What happened? You couldn't reach him afterwards?
The next day, Saeb Erekat called Shalom Turjemann and said, 'I have to leave. There was a mistake. The chairman was not aware that we have to be in Amman.' And they disappeared. Then came the Cast Lead. And they say that they met with Bush in December and Bush said that on the 8th of January, there was supposed to be a meeting between Turjemann and Saeb Erekat in New York to conclude. Now, I was asked, 'Why didn't you come? Why didn't you send Turjemann? I said, 'had we known that there was supposed to be a meeting, we would have sent Turjemann right away.' But we just didn't know that there was supposed to be a meeting. We didn't know. No one talked to us about it, neither Bush nor them, so I don't know what they are talking about. They say that there was supposed to be a meeting, but I never knew about it.
It seems to me, looking at the leaks that came out from the Palestine Papers and the things you've said publicly, that the greatest differences were not on Jerusalem and refugees, as has so often been said in the media, but it was really a question of territory—land swaps, borders.
But there was not such a big [gap]. Probably the only issue which would have remained for further tuning would be Ariel, which is a relatively small territorial issue. I think that there was a way to solve it and to narrow down [the surrounding area that Israel would annex]. What was the big issue of Ariel? It's that it goes further down into the territories, so there were ways in order to create a direct passage through another tunnel, through bridges, and so on and so forth. It would have been resolved, I think. And of course, my idea was that you would have come that close where less than a half-percent of the territories were still left outside the agreement, that with the assistance of the international community and the United States of America, would have brought the two sides into a complete agreement. And that's why we needed about two months, maybe.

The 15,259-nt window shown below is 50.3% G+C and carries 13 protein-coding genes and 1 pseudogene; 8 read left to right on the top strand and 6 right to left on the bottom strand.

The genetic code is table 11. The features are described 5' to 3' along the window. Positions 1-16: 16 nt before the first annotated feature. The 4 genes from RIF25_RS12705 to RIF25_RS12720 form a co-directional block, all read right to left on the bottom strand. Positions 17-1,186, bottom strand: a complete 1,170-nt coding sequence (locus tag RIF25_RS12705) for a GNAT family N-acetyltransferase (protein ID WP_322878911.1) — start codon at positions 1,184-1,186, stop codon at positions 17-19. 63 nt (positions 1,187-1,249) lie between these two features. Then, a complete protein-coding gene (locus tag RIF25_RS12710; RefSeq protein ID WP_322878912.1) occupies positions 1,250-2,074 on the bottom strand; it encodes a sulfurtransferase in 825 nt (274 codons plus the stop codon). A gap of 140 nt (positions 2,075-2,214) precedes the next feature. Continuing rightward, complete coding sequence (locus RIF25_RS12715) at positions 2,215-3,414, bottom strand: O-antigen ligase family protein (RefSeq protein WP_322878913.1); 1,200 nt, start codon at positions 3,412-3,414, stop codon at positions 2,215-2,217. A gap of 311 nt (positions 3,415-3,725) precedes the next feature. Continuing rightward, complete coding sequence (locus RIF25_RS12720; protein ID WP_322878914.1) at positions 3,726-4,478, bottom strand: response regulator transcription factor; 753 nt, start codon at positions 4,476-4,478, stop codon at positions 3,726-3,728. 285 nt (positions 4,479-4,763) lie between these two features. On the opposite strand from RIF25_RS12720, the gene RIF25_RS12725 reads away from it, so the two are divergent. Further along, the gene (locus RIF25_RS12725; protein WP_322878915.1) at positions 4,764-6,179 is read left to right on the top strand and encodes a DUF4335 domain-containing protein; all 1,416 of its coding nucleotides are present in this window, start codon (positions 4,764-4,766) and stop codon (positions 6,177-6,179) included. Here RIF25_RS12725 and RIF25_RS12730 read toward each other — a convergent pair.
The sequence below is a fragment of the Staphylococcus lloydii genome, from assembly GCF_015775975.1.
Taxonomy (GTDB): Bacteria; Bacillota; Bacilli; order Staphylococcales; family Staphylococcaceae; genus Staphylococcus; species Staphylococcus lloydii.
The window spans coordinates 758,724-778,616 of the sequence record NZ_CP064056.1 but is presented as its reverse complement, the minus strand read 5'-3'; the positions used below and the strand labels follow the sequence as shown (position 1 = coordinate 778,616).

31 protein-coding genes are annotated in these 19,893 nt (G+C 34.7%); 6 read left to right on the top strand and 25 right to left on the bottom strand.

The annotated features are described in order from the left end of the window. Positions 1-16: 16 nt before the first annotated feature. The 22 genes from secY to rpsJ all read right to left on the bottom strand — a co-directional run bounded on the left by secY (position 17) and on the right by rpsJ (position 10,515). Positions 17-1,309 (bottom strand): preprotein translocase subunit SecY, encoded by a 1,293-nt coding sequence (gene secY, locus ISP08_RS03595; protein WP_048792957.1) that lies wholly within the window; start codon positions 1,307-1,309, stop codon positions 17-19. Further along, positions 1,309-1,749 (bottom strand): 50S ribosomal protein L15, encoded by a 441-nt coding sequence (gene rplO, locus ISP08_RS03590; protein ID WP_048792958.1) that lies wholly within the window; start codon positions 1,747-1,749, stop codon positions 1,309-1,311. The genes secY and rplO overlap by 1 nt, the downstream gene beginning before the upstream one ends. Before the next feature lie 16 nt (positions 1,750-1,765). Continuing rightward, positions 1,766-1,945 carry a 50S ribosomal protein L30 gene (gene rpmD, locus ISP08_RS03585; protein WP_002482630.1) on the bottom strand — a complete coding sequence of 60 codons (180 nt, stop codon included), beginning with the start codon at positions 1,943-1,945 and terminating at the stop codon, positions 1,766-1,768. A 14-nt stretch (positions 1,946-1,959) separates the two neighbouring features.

But as you know, Ariel was not the only settlement they were refusing at the time. In the map he gave to you, Ma'ale Adumim, Har Homa, Efrat, Givat Zeev were excluded. Did he give you reason to believe that those four could stay?
He didn't give me any map. He talked about some of these places, but he didn't give me any map. It's true that he had a map in which he said, 'in my map, all of the Jewish settlements together occupy only 1.9 percent of the territories, so why do you need 6 percent?' But he knew that you can't leave sixty enclaves in the territories and think that you have solved something. It's impossible. And also, he knew at that time that already Bush in his letter of 14th of April 2004 that the Jewish demographic centers will remain under Israeli sovereignty in exchange for swaps, so he knew that talking about Ma'ale Adumim is good for the sake of talking, but not for the sake of an agreement.
But did he ever say offhand that 'yeah, I can accept Ma'ale Adumim, but Ariel is a different story'? That's what you seem to imply.
He didn't explicity say that. He was careful. But if you ask me whether I could feel that the still-main issue of controversy would remain Ariel, the answer is yes. Not the other places. He knew that Beitar and Gush Etzion would never be returned to them. These were Israeli territories before '48, there were settlements that were destroyed by them after '48. And we have rebuilt them, but there was no way that we would have returned them. And that's why we talked about swaps.